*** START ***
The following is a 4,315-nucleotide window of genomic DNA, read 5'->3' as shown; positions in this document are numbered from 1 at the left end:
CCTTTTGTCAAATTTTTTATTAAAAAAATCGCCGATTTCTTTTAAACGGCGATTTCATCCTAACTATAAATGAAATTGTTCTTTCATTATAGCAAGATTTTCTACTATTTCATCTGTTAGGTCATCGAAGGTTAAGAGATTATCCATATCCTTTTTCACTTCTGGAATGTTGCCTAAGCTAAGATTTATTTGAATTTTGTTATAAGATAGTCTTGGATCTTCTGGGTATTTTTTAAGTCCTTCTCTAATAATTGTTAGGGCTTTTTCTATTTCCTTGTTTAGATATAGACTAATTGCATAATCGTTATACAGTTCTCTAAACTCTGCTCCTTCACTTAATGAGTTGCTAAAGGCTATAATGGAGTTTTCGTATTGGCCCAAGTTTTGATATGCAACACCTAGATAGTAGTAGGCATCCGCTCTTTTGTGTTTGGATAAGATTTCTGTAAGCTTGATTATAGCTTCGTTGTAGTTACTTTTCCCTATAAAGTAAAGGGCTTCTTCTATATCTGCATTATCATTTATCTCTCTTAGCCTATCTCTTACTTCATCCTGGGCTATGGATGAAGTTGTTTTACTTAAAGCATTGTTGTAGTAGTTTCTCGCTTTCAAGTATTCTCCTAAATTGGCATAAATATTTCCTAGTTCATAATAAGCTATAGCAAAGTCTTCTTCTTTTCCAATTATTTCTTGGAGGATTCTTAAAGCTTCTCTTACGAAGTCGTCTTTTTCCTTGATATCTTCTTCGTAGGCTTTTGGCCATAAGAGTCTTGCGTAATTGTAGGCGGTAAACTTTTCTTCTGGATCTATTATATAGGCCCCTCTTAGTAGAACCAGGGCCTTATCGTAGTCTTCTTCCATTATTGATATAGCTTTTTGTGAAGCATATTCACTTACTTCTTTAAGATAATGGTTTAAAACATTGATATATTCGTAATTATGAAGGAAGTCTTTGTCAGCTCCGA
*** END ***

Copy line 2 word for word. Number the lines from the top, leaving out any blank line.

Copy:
CCTTTTGTCAAATTTTTTATTAAAAAAATCGCCGATTTCTTTTAAACGGCGATTTCATCCTAACTATAAATGAAATTGTTCTTTCATTATAGCAAGATTTTCTACTATTTCATCTGTTAGGTCATCGAAGGTTAAGAGATTATCCATATCCTTTTTCACTTCTGGAATGTTGCCTAAGCTAAGATTTATTTGAATTTTGTTATAAGATAGTCTTGGATCTTCTGGGTATTTTTTAAGTCCTTCTCTAATAATTGTTAGGGCTTTTTCTATTTCCTTGTTTAGATATAGACTAATTGCATAATCGTTATACAGTTCTCTAAACTCTGCTCCTTCACTTAATGAGTTGCTAAAGGCTATAATGGAGTTTTCGTATTGGCCCAAGTTTTGATATGCAACACCTAGATAGTAGTAGGCATCCGCTCTTTTGTGTTTGGATAAGATTTCTGTAAGCTTGATTATAGCTTCGTTGTAGTTACTTTTCCCTATAAAGTAAAGGGCTTCTTCTATATCTGCATTATCATTTATCTCTCTTAGCCTATCTCTTACTTCATCCTGGGCTATGGATGAAGTTGTTTTACTTAAAGCATTGTTGTAGTAGTTTCTCGCTTTCAAGTATTCTCCTAAATTGGCATAAATATTTCCTAGTTCATAATAAGCTATAGCAAAGTCTTCTTCTTTTCCAATTATTTCTTGGAGGATTCTTAAAGCTTCTCTTACGAAGTCGTCTTTTTCCTTGATATCTTCTTCGTAGGCTTTTGGCCATAAGAGTCTTGCGTAATTGTAGGCGGTAAACTTTTCTTCTGGATCTATTATATAGGCCCCTCTTAGTAGAACCAGGGCCTTATCGTAGTCTTCTTCCATTATTGATATAGCTTTTTGTGAAGCATATTCACTTACTTCTTTAAGATAATGGTTTAAAACATTGATATATTCGTAATTATGAAGGAAGTCTTTGTCAGCTCCGA